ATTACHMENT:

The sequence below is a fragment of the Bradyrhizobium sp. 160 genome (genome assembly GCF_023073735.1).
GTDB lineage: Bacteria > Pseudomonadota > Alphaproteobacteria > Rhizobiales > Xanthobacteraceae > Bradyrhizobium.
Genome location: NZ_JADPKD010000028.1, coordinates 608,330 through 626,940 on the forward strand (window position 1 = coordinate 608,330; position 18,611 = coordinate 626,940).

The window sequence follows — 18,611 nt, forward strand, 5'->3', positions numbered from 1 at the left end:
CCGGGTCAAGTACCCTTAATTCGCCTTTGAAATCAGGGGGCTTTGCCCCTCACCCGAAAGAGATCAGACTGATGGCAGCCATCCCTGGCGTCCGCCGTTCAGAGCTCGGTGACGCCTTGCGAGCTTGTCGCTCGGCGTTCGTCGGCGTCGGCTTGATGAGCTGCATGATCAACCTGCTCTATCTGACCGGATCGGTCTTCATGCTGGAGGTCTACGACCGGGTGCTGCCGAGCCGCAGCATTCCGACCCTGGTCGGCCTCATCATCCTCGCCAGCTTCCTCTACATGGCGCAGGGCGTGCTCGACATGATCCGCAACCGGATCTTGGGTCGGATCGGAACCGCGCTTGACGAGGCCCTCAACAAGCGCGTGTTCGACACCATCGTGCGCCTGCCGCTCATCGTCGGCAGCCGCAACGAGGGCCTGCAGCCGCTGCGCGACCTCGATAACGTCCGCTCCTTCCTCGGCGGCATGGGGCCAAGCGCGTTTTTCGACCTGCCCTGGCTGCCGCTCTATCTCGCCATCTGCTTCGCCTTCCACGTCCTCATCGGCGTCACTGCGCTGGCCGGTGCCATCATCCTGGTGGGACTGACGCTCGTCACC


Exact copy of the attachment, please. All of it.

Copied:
The sequence below is a fragment of the Bradyrhizobium sp. 160 genome (genome assembly GCF_023073735.1).
GTDB lineage: Bacteria > Pseudomonadota > Alphaproteobacteria > Rhizobiales > Xanthobacteraceae > Bradyrhizobium.
Genome location: NZ_JADPKD010000028.1, coordinates 608,330 through 626,940 on the forward strand (window position 1 = coordinate 608,330; position 18,611 = coordinate 626,940).

The window sequence follows — 18,611 nt, forward strand, 5'->3', positions numbered from 1 at the left end:
CCGGGTCAAGTACCCTTAATTCGCCTTTGAAATCAGGGGGCTTTGCCCCTCACCCGAAAGAGATCAGACTGATGGCAGCCATCCCTGGCGTCCGCCGTTCAGAGCTCGGTGACGCCTTGCGAGCTTGTCGCTCGGCGTTCGTCGGCGTCGGCTTGATGAGCTGCATGATCAACCTGCTCTATCTGACCGGATCGGTCTTCATGCTGGAGGTCTACGACCGGGTGCTGCCGAGCCGCAGCATTCCGACCCTGGTCGGCCTCATCATCCTCGCCAGCTTCCTCTACATGGCGCAGGGCGTGCTCGACATGATCCGCAACCGGATCTTGGGTCGGATCGGAACCGCGCTTGACGAGGCCCTCAACAAGCGCGTGTTCGACACCATCGTGCGCCTGCCGCTCATCGTCGGCAGCCGCAACGAGGGCCTGCAGCCGCTGCGCGACCTCGATAACGTCCGCTCCTTCCTCGGCGGCATGGGGCCAAGCGCGTTTTTCGACCTGCCCTGGCTGCCGCTCTATCTCGCCATCTGCTTCGCCTTCCACGTCCTCATCGGCGTCACTGCGCTGGCCGGTGCCATCATCCTGGTGGGACTGACGCTCGTCACC